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Trans swimmer Lia Thomas banned from elite women's competition; cycling toughens trans eligibility

Lia Thomas
by WorldTribune Staff / 247 Real News June 20, 2022

Swimming’s world governing body has voted to ban transgender athletes from competing in women’s elite races if they have gone through any part of the process of male puberty.

FINA's new policy requires transgender competitors to have completed their transition by the age of 12 in order to be able to compete in women’s competitions.

NCAA women's champion Lia Thomas from Penn will not be eligible for FINA competitions or world records in female categories under the new policy.

Thomas, formerly Will Thomas and a member of the University of Pennsylvania's men's team, began transitioning in May 2019 at age 20 using hormone replacement therapy and came out as a trans woman during her junior year at Penn.

Thomas told Sports Illustrated in March that she wants to continue to compete after college, with the 2024 U.S. Olympic trials as a goal. Thomas declined to comment on the new policy to ESPN.

“Male to female transgender athletes and athletes with a 46, XY DSD (disorders of sexual development) whose legal gender or gender identity is female may only compete in FINA competition and set FINA world records in the female category if they can establish they have not experienced any part of male puberty,” said FINA Executive Director Brent Nowicki. “Athletes who want to establish their eligibility under this standard will be required to show that they have suppressed male puberty beginning as from Tanner Stage 2 or at the age of 12, whichever is later. And that they have since continuously maintained their circulating testosterone below the levels of 2.5 nanomoles per liter.”

FINA will also aim to establish an "open" category at competitions for swimmers whose gender identity is different than their birth sex.

Meanwhile, cycling's governing body, the UCI, has toughened its rules on transgender eligibility by doubling the period of time before a rider transitioning from male to female can compete.

Previous regulations required riders to have had testosterone levels below five nanomoles per litre (nmol/L) for a 12-month period prior to competition.

The UCI has changed the permitted level to 2.5 nmol/L for a 24-month period.

The UCI's transgender policy had been under review after being brought into the spotlight by British rider Emily Bridges, one of cycling's most high-profile transgender competitors.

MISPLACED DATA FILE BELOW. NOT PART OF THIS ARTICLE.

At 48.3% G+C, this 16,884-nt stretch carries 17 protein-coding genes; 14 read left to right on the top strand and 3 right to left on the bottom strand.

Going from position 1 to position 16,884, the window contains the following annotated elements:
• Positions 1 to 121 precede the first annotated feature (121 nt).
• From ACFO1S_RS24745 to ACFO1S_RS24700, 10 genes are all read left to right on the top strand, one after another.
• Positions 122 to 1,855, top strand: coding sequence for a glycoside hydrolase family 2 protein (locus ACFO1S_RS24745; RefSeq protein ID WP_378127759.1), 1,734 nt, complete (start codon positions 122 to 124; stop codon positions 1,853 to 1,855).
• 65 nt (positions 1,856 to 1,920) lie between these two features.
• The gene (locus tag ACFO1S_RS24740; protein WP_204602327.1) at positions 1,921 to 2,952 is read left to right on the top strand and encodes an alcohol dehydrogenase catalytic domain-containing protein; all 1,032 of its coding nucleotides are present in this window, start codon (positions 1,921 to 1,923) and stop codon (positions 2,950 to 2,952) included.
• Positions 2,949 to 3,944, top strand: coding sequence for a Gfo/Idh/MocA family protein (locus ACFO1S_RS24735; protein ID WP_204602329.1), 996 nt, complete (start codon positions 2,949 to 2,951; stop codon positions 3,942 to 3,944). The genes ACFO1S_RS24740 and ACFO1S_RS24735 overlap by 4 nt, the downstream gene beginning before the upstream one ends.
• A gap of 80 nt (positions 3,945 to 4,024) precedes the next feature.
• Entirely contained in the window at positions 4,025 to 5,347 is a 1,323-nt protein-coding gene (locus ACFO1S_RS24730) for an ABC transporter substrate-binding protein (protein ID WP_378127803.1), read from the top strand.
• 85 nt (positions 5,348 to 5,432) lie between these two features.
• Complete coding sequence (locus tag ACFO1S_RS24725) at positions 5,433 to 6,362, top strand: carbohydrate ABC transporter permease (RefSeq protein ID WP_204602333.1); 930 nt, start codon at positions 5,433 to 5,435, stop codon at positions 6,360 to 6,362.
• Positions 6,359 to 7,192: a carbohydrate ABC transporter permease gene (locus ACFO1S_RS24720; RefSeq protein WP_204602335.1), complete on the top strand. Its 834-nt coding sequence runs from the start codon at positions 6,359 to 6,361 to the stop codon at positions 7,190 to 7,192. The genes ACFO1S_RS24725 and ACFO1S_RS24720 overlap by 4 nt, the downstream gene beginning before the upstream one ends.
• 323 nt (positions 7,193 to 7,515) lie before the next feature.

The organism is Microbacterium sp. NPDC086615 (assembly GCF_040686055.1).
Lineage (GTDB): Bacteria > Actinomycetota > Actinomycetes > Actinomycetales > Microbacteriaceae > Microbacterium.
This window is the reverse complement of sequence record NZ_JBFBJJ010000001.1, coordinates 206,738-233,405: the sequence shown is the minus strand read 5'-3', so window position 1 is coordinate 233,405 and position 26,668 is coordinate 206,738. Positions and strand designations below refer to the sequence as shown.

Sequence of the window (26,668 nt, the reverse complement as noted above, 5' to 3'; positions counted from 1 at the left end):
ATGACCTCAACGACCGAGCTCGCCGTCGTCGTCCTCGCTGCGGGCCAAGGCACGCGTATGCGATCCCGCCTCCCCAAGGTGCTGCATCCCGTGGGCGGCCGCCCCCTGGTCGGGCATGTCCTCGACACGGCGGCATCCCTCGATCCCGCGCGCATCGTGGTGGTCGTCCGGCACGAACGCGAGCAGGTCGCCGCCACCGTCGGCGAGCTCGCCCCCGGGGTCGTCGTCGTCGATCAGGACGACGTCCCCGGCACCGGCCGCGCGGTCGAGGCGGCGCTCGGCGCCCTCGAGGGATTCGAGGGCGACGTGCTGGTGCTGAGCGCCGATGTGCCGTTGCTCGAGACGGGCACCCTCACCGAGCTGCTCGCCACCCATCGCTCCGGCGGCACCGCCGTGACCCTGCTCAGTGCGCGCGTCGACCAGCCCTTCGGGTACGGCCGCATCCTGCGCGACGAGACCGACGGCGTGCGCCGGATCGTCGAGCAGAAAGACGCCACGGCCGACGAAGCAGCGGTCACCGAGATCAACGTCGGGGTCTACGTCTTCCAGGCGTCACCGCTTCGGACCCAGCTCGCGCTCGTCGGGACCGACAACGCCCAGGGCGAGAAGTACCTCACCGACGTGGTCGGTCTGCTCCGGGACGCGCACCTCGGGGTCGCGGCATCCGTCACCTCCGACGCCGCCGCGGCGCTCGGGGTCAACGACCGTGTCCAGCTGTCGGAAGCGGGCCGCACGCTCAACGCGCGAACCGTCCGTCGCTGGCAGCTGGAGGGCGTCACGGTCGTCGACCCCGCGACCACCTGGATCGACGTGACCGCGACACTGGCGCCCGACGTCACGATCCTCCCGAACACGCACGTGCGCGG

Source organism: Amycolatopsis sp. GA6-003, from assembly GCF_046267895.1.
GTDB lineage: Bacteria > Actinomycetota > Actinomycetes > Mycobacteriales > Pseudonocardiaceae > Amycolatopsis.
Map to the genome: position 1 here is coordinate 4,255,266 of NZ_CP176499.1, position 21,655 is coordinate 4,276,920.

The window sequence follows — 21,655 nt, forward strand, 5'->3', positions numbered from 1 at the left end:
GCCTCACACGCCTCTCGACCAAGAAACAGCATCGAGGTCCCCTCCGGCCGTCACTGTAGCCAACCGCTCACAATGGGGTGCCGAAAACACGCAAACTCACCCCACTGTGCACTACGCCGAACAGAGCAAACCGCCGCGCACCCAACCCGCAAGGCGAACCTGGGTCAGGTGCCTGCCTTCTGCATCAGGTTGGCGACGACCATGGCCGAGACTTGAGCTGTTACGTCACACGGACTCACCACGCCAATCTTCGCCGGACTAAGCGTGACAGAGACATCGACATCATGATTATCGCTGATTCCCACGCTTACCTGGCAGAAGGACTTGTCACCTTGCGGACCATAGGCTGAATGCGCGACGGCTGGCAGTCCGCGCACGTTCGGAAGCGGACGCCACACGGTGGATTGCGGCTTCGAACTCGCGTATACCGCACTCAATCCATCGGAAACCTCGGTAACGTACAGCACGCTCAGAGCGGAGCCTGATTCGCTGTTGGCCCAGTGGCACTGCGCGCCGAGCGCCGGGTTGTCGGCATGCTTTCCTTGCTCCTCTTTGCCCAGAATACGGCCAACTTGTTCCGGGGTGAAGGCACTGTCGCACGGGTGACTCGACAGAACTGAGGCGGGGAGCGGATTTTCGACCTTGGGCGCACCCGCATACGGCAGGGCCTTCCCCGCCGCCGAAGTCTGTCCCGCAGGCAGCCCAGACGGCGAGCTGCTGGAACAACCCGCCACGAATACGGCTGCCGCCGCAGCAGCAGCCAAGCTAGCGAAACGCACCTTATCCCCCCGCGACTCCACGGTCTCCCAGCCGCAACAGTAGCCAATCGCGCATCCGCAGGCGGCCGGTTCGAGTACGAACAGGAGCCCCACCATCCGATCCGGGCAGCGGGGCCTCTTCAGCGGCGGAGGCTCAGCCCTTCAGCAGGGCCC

In April, the 21-year-old - who began hormone therapy in 2021 as part of her gender dysphoria treatment - was stopped from competing in her first elite women's race by the UCI.

The world governing body said that Bridges' participation could only be allowed once her eligibility to race in international competitions was confirmed.

British Cycling also suspended its current policy, meaning transgender women are currently unable to compete at elite female events run by the organization.

The UCI said scientific studies had shown that it can take as long as two years for muscle strength and power to adapt to a "female level" while 2.5 nmol/L "corresponds to the maximum testosterone level found in 99.99% of the female population".

In a statement, the UCI said: "The latest scientific publications clearly demonstrate that the return of markers of endurance capacity to 'female level' occurs within six to eight months under low blood testosterone, while the awaited adaptations in muscle mass and muscle strength/power take much longer [two years minimum according to a recent study].

"Given the important role played by muscle strength and power in cycling performance, the UCI has decided to increase the transition period on low testosterone from 12 to 24 months."

The new rules go into effect on July 1 and mean that Bridges will not be able to compete in women's races until 2023.

Bridges said: "A lot of people still view trans women as men with male anatomies and physiologies", but added that "hormone replacement therapy has such a massive effect. The aerobic performance difference is gone after about four months.

Many sports scientists say the physiological differences established during puberty can create "significant performance advantages [between men and women]."

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